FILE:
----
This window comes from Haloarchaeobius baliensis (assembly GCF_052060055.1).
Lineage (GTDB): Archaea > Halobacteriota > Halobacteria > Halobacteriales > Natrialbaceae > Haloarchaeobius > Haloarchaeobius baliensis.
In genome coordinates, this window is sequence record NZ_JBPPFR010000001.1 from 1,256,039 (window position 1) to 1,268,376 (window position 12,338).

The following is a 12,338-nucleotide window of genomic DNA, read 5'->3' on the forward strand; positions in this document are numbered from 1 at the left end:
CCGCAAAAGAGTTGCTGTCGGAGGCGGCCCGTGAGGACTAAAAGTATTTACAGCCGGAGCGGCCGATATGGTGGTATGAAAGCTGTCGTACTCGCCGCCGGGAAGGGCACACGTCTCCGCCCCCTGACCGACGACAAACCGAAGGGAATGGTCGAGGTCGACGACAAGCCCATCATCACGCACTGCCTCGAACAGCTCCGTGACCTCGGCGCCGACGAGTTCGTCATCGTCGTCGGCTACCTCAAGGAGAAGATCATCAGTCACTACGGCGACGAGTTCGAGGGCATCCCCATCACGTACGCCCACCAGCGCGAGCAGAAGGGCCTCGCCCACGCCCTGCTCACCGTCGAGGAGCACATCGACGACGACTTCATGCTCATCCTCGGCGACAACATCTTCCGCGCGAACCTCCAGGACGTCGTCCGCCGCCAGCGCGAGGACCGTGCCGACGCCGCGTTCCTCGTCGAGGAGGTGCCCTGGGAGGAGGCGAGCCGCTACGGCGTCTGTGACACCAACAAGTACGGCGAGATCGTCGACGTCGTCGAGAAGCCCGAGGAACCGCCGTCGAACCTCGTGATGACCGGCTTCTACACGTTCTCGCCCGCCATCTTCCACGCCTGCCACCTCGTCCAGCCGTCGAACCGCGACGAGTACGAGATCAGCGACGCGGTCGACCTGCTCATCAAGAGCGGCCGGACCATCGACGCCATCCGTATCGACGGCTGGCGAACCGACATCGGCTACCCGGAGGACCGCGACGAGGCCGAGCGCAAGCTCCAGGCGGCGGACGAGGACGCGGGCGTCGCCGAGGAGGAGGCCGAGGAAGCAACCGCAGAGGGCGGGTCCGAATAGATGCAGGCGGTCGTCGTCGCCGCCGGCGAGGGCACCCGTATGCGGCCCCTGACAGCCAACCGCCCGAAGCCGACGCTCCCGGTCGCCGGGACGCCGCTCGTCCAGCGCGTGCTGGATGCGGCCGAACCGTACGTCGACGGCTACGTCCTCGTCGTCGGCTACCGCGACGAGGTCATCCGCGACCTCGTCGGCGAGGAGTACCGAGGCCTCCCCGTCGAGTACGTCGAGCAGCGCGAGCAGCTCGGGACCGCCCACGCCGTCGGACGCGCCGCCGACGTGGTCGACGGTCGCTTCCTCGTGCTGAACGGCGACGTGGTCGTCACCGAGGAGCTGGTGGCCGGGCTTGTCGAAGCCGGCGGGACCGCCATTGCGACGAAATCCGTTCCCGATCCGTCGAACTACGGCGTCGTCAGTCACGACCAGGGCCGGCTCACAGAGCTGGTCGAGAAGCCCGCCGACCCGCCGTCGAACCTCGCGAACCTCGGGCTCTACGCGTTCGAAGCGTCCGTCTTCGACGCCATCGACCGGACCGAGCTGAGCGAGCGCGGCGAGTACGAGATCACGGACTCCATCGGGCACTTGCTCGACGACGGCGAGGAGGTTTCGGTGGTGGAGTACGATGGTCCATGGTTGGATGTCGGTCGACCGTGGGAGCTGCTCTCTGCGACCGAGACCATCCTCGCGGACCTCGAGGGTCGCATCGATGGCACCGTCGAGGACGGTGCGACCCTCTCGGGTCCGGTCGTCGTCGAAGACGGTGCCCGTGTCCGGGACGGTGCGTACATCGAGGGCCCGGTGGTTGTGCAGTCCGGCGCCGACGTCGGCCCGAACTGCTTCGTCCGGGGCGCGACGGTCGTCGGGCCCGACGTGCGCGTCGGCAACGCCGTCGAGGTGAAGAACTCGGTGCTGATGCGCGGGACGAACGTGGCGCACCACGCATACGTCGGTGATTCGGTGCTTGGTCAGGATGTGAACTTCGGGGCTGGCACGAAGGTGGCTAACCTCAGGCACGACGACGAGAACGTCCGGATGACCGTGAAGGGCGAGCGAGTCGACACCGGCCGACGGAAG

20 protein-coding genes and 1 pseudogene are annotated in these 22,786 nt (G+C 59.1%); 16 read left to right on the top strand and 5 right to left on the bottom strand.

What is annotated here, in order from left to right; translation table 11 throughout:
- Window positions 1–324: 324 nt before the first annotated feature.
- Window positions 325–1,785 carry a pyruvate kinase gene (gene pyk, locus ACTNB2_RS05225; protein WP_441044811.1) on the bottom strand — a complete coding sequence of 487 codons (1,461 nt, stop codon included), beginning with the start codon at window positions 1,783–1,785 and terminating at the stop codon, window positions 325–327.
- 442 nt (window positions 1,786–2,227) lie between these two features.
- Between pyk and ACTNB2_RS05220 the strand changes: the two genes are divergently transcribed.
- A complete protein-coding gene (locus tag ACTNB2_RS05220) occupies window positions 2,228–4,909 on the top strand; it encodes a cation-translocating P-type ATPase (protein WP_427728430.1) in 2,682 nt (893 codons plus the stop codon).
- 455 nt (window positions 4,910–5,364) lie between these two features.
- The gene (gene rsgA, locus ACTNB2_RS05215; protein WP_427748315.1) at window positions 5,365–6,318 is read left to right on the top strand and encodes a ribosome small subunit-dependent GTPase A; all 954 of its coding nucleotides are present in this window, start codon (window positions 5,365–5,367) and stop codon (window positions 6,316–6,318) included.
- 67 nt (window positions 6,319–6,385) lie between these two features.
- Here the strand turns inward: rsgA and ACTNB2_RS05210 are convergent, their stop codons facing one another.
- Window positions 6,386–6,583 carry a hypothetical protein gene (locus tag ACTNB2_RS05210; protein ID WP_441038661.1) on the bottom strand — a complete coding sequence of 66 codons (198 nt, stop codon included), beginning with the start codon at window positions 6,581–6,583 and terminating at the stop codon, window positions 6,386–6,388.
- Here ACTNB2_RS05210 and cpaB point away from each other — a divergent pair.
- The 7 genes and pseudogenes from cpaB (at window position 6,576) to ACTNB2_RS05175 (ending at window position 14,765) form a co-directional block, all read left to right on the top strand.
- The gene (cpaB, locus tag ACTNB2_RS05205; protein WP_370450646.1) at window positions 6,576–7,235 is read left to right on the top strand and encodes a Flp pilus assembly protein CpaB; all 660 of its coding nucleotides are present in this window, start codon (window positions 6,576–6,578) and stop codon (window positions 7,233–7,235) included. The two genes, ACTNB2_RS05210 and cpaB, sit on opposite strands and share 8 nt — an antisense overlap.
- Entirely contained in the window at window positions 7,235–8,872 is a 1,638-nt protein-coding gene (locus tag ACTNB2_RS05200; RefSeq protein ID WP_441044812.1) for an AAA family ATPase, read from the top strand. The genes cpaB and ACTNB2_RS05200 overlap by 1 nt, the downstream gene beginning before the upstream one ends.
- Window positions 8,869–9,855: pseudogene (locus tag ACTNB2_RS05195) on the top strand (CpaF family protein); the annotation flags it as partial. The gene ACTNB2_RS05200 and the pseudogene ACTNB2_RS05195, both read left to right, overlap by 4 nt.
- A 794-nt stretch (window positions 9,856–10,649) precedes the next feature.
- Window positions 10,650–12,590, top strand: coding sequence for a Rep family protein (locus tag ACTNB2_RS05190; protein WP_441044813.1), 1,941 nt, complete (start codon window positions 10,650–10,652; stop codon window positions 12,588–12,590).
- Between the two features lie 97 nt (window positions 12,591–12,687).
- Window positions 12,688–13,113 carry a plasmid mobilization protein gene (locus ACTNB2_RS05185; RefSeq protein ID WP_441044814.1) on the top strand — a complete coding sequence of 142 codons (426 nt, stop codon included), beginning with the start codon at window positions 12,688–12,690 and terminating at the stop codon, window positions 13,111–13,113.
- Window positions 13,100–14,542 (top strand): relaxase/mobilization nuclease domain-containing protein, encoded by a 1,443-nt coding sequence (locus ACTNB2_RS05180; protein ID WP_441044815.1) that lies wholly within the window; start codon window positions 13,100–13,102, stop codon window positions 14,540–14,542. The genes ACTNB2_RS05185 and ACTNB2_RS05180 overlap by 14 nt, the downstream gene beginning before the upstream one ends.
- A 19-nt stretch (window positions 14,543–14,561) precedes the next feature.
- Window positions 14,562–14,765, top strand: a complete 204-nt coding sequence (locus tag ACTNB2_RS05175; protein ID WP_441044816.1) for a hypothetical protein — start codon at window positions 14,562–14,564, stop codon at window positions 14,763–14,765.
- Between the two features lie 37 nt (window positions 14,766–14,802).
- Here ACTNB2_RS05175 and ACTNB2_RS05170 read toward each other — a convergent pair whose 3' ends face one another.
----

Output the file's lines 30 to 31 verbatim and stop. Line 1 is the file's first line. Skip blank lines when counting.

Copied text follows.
- Between the two features lie 37 nt (window positions 14,766–14,802).
- Here ACTNB2_RS05175 and ACTNB2_RS05170 read toward each other — a convergent pair whose 3' ends face one another.